Tuesday, June 30, 2015

Trying to grasp the essence of Kosovo

(By Max Jilderda)

What is Kosovo? A question I have heard many times the last week when trying to explain what I did during my intensive period in June. The inability to explain what I did for ten days to my family and friends was very frustrating. Not because they were unable to comprehend what I did, but because I was not able to tell what I had seen and experienced. The complexity of Kosovo was even too big for me to comprehend, let alone to explain to others.
This annoyed me.

This led to me going back to our trip in my mind, thinking of all the great, emotional, frustrating, boring, tiring and inspiring memories that together formed my impression of Kosovo. I realized that I would never be able to give an objective overview of Kosovo, nor did I want to. I just want to be able to explain what the trip to Kosovo meant to me and how it affected me. I thought that my project would help me with this by mapping the different truths present in all the organizations that we visited, but it only helped to some extent. I know have a clear way to explain the differences present in the visited organizations, something which is really important and also causes a lot of frustration, but Kosovo was more than that.
Already in class we asked ourselves ‘Why do we care and what changed this’, and the reoccurring answer was the relationship we’ve build individually, but also as a group, with the people we met in Kosovo. Being personally interested in the wellbeing of those people that have been present throughout our trip in Kosovo, and wanting positive change for the country because it would benefit them. Bardha, Enver and their families have made us feel at home in a country we had never visited before, but also the students in Kosovo that wanted to show us the good aspects of Kosovo, by taking us to fancy bars and cool clubs. Even people we did not knew through our visits came up to us and were very kind and open, with their sole motivation being to leave a positive impression behind so that we would take this back and spread the word about how nice Kosovo and its people actually are.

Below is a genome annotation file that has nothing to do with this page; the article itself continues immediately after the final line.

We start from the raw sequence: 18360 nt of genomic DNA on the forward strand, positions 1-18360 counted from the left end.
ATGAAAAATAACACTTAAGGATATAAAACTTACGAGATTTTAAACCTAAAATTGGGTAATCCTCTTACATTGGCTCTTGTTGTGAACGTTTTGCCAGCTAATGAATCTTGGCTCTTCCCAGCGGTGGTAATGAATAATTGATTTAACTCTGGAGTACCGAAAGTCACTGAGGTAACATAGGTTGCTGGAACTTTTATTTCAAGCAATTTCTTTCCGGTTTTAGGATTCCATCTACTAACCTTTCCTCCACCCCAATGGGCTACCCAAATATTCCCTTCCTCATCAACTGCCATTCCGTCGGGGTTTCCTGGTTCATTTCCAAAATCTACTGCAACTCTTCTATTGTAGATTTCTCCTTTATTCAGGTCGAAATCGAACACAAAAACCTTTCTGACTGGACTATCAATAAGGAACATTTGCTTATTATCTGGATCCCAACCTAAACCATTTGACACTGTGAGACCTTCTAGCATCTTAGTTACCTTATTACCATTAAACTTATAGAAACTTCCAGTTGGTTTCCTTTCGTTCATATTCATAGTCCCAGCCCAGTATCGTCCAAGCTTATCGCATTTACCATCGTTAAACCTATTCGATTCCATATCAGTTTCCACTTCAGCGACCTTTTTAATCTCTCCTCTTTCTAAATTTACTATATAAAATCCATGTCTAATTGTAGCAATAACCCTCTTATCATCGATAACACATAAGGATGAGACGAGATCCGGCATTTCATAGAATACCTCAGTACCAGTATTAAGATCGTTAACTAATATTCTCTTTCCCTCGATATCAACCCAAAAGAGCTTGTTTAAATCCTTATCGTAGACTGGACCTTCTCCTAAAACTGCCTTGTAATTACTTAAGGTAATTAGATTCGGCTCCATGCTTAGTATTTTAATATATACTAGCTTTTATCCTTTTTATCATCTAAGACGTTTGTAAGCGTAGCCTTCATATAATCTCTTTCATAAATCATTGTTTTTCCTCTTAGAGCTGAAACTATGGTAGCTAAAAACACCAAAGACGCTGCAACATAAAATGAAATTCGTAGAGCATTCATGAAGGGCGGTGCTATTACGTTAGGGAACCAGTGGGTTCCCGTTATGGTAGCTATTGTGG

We have become the ambassador of Kosovo, because of these relationships. Because we care what happens to these people. Although we have also seen and experienced the problems present in Kosovo’s society, such as poverty, unemployment and corruption, we have also met a lot of people striving to change this and this offers hope. I am not sure whether I will be able to tell to people what Kosovo meant and means to me, but I don’t think it is something I will be able to put into words for a long time, but this is okay, because it has changed me as a person and my personal view and I am really grateful for this.

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